Woman in Combat

397704623_ef29469a3a.jpg"The principle that women should not intentionally and routinely engage in combat is fundamental, and enjoys wide support among our people," the U.S. Senate declared in 1980.  In 1981, in Rostker v Goldberg, the Supreme Court relied on prohibitions of women in combat when it declined to strike down provisions of the Military Selective Service Act authorizing the mandatory registration of men, and not women.  "The fact that Congress and the Executive have decided that women should not serve in combat fully justifies Congress in not authorizing their registration, since the purpose of registration is to develop a pool of potential combat troops," the Court reasoned.
    
The plaintiffs in Rostker had not challenged the ban on women in combat: The case had been initiated in 1971, when women were generally considered unfit for combat, or service as firefighters and police officers; the ERA, approved by Congress in 1972, would fall prey, in part, to concerns about a gender neutral draft and combat rules.  Conventional wisdom held (as one general noted in his congressional testimony,) that "women should not be placed in a forward fighting position.

Tell that to police officer Kimberly Munley, recovering from gunshot wounds received when she confronted alleged Fort Hood shooter, Nidal Malik Hasan.  Tell it to the women effectively engaged in combat in Iraq and Afghanistan.  Tell it to 53% of people who professed support for sending women into combat in a New York Times/CBS poll.  Most of all, tell it to Congress, which has yet to repeal, or seriously considering repealing, the legal exclusion of women from combat.  Sometimes the law is a sword for social change, and sometimes it shields the status quo.  Sometimes it's a battering ram and sometimes it's the wall.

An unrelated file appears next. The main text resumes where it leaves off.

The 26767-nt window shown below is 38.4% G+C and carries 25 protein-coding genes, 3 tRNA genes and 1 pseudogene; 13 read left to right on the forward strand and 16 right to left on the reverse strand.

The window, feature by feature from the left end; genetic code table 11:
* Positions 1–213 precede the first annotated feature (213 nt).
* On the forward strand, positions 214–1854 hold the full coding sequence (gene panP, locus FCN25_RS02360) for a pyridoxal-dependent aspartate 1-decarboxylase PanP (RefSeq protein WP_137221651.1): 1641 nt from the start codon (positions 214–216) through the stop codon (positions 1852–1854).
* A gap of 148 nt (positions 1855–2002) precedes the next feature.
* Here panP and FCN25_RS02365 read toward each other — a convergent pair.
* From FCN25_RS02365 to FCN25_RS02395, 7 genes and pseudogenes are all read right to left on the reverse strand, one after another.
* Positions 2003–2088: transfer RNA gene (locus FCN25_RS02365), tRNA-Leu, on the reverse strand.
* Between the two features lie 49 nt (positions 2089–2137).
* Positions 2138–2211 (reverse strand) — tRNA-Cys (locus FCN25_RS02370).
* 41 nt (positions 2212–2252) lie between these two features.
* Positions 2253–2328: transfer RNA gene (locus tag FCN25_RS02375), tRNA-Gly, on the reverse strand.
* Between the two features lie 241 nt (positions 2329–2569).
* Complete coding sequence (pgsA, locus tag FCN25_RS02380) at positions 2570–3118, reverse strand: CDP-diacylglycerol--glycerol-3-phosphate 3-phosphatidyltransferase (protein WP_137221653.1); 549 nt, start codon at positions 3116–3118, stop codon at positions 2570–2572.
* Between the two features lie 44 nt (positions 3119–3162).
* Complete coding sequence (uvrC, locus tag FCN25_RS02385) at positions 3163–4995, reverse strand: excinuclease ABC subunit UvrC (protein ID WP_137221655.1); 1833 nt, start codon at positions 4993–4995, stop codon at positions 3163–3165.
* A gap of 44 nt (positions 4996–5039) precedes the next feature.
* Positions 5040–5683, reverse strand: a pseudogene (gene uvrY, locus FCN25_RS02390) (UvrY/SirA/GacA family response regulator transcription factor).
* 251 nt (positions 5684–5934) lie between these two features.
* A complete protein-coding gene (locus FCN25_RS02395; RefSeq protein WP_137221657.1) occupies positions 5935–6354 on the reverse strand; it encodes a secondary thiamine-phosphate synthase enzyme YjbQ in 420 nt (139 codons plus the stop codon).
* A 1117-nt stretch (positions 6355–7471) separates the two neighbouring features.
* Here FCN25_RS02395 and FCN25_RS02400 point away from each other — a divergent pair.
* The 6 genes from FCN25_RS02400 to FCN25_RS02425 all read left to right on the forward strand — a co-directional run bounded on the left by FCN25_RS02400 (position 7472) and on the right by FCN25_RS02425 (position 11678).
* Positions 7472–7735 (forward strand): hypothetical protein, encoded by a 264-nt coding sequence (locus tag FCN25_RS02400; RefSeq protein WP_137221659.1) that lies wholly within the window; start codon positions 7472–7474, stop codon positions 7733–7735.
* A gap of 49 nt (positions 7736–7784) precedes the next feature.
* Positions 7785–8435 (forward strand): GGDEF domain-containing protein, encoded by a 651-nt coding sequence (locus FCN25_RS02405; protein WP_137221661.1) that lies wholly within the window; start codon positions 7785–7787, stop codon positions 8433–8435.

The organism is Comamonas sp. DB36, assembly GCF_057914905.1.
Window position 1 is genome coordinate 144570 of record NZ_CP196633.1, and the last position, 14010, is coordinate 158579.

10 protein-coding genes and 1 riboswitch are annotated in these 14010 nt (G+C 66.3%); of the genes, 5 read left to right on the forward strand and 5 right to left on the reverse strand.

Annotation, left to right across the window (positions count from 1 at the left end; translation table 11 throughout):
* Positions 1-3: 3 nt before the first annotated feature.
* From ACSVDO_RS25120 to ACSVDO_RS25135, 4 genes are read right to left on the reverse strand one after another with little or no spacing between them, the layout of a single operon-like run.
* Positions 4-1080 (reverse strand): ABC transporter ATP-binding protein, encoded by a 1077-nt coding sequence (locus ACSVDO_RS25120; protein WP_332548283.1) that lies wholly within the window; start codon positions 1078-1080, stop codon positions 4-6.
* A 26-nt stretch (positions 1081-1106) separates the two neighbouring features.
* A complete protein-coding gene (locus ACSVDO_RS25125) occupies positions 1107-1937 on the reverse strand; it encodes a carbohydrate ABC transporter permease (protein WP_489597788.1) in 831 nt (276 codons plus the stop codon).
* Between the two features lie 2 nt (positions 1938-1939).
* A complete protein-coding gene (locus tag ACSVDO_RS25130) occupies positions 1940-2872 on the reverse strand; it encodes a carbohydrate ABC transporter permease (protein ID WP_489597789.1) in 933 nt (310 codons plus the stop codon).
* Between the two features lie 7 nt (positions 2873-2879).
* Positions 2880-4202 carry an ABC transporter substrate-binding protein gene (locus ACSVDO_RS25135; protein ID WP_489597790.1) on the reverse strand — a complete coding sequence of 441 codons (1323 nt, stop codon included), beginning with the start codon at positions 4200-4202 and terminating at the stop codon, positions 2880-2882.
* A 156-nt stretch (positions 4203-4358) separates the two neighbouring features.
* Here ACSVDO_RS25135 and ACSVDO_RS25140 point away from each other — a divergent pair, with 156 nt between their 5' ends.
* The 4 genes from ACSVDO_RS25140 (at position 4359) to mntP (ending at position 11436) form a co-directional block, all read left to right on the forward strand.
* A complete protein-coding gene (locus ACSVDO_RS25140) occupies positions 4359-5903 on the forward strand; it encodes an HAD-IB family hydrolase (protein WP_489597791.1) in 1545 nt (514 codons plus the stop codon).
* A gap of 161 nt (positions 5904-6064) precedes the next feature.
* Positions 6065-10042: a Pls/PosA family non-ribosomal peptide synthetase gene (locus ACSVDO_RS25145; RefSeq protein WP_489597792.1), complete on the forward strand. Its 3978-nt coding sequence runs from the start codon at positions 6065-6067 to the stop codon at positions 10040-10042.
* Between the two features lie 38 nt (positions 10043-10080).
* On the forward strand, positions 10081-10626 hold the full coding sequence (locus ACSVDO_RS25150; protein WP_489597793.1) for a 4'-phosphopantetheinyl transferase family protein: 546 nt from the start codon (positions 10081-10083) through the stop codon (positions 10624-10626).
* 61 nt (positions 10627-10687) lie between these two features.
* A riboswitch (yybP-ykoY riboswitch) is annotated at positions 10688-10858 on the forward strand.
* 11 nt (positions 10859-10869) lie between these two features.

(Photo: The U.S. Army/Flickr)

Presented by

Wendy Kaminer is an author, lawyer, and civil libertarian. She is the author of I'm Dysfunctional, You're Dysfunctional.

How to Cook Spaghetti Squash (and Why)

Cooking for yourself is one of the surest ways to eat well. Bestselling author Mark Bittman teaches James Hamblin the recipe that everyone is Googling.

Join the Discussion

After you comment, click Post. If you’re not already logged in you will be asked to log in or register.

blog comments powered by Disqus

Video

How to Cook Spaghetti Squash (and Why)

Cooking for yourself is one of the surest ways to eat well.

Video

Before Tinder, a Tree

Looking for your soulmate? Write a letter to the "Bridegroom's Oak" in Germany.

Video

The Health Benefits of Going Outside

People spend too much time indoors. One solution: ecotherapy.

Video

Where High Tech Meets the 1950s

Why did Green Bank, West Virginia, ban wireless signals? For science.

Video

Yes, Quidditch Is Real

How J.K. Rowling's magical sport spread from Hogwarts to college campuses

Video

Would You Live in a Treehouse?

A treehouse can be an ideal office space, vacation rental, and way of reconnecting with your youth.

More in National

From This Author

Just In